By Larry Smith
Jack-up rig property taxes, based on assessed value as determined by Alaska Department of Revenue are, (drumroll): The Buccaneer Endeavour, which can leave Homer, but cannot drill, has a taxable value of $40,241,590. That could bring the city $180,000 in taxes for 2013, subject to the appeal process.
The borough gets a similar sum, while the South Peninsula Hospital Service Area receives $90,000. This is disappointing for local government, which expected four times as much.
The Alaska Industrial Development and Export Authority partnered in buying the rig out of storage for $68,000,000 — and spent a gazillion more trying to rebuild it. So, most people thought it would be worth much more. Some even thought that it might actually be able to do the work we subsidized it for: drilling for oil and gas.
Neither the city, nor the hospital, gets anything from the other, much-smaller jack-up rig being worked on this winter at Port Graham. The Spartan 151 is valued at $17,629,460 — like last year. In 2012, that rig paid the South Peninsula Road Service Area $6,500 and a total of $21,000, according to the borough. Spartan spent the 2012 season drilling in the Kitchen Lights Unit, up the Inlet, so its tax payments were shared between service areas.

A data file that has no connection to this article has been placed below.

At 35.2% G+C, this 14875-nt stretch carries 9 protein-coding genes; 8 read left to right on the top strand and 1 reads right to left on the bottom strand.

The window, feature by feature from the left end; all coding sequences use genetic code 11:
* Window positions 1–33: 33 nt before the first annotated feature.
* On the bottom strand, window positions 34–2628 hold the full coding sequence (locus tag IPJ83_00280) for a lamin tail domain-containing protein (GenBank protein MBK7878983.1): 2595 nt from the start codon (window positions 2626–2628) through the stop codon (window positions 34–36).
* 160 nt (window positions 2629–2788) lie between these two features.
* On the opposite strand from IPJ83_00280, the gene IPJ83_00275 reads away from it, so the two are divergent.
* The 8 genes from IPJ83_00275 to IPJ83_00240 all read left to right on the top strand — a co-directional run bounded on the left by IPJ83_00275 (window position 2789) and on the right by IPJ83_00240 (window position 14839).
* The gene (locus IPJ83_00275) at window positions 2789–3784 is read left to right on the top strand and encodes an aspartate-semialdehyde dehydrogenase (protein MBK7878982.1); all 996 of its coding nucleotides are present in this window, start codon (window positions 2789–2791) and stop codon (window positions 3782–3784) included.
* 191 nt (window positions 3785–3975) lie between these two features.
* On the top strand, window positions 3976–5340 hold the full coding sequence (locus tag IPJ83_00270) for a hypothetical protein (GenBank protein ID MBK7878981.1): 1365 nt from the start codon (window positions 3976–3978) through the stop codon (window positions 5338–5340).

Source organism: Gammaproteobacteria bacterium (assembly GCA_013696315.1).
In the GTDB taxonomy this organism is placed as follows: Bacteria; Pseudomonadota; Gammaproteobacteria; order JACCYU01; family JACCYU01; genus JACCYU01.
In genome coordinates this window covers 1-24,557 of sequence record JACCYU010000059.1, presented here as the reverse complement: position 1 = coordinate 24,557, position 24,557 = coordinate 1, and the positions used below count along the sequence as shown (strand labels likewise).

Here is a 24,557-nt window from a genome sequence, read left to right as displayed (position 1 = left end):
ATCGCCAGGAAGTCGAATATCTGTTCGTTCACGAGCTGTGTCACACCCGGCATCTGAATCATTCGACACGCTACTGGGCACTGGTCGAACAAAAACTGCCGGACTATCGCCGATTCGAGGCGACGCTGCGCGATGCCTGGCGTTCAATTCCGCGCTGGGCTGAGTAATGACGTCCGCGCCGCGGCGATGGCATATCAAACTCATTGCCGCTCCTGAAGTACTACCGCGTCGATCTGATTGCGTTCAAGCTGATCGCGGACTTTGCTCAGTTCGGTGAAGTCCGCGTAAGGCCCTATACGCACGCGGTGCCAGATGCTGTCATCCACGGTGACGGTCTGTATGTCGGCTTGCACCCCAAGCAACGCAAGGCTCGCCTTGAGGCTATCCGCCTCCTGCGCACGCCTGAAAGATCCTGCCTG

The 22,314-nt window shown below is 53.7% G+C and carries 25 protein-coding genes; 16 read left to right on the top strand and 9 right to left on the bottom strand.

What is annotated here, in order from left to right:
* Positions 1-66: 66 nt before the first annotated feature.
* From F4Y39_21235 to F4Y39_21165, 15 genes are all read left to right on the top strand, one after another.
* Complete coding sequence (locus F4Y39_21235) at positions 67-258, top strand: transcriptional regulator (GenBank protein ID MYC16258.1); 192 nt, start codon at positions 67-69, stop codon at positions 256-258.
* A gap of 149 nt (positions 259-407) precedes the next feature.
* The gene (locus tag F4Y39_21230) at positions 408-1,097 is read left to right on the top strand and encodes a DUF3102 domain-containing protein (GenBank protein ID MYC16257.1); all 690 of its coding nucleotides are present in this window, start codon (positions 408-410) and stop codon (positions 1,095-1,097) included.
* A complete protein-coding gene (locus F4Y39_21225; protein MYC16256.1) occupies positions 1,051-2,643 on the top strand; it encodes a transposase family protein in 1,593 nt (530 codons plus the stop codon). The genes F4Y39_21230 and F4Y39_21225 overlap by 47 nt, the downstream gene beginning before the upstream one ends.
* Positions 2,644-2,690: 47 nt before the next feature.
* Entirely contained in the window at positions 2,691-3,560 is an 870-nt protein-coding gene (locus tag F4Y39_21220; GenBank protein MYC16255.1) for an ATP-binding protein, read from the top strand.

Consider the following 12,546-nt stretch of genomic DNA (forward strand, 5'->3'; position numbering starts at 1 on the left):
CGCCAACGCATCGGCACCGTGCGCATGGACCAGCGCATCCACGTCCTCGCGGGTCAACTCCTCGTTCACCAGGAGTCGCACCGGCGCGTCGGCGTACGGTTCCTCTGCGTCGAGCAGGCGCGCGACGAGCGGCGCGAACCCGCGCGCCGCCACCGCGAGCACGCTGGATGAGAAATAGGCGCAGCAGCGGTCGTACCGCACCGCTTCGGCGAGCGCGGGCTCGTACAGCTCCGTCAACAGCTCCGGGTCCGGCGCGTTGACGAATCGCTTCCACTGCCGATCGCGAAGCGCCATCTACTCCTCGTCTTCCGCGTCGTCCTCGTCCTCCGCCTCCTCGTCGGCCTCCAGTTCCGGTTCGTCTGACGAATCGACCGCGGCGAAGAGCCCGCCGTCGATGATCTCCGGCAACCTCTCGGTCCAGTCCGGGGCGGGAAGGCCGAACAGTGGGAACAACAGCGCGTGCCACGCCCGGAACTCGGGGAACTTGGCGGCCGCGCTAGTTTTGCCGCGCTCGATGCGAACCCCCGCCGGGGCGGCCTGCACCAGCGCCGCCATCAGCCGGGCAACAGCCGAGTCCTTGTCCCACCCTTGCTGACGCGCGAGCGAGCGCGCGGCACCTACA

True market value of these rigs is not much of a factor, because of the extensive state incentive programs. Onshore or off, we pay the majority of exploration costs; up to 100 percent in some cases. In addition, the state will pay $60,000,000 in bonuses for the first three wells that get to depth. Spartan failed at do it in 2012.
It seems a little odd that Sen. Peter Micciche, at his town meeting in Homer last Friday, asked why oil is treated so unfairly compared to other industries. He was talking about questions touching on whether — as a Conoco-Phillips executive — he was being paid while campaigning. That’s a touchy question, because it is actually forbidden for corporations to contribute anything of value, including paying the salary of a candidate during a campaign. This includes local offices, such as running for Soldotna mayor, as well as for state senate.
Although no such contribution was disclosed in official public offices commission reports, it could become an issue after the legislative session. Legislative immunity means APOC cannot investigate during this time.
It would seem odd that Conoco-Phillips didn’t support a candidate and senator who advocates for the state to build a gasline that would cost billions, from the vast North Slope holdings of his employer, Conoco-Phillips, to Conoco-Phillips’ gas export plant on Cook Inlet.
Their Nikiski plant has been exporting our gas for 45 years, and is one obvious cause of the present shortage of natural gas for light and power in southcentral Alaska.
Now that VECO’s Corrupt B****s Club is gone, and participating legislators jailed, we are seeing a somewhat more honest approach to politics: the direct election of company executives. The intention is the same: maximizing their profits at the expense of ours. Come to think of it, those same initials, CBC, can now stand for Conoco Boys Club.
Larry Smith is a longtime Homer resident who finds himself “constantly amazed by the Alaska oil industry for 50 years.”
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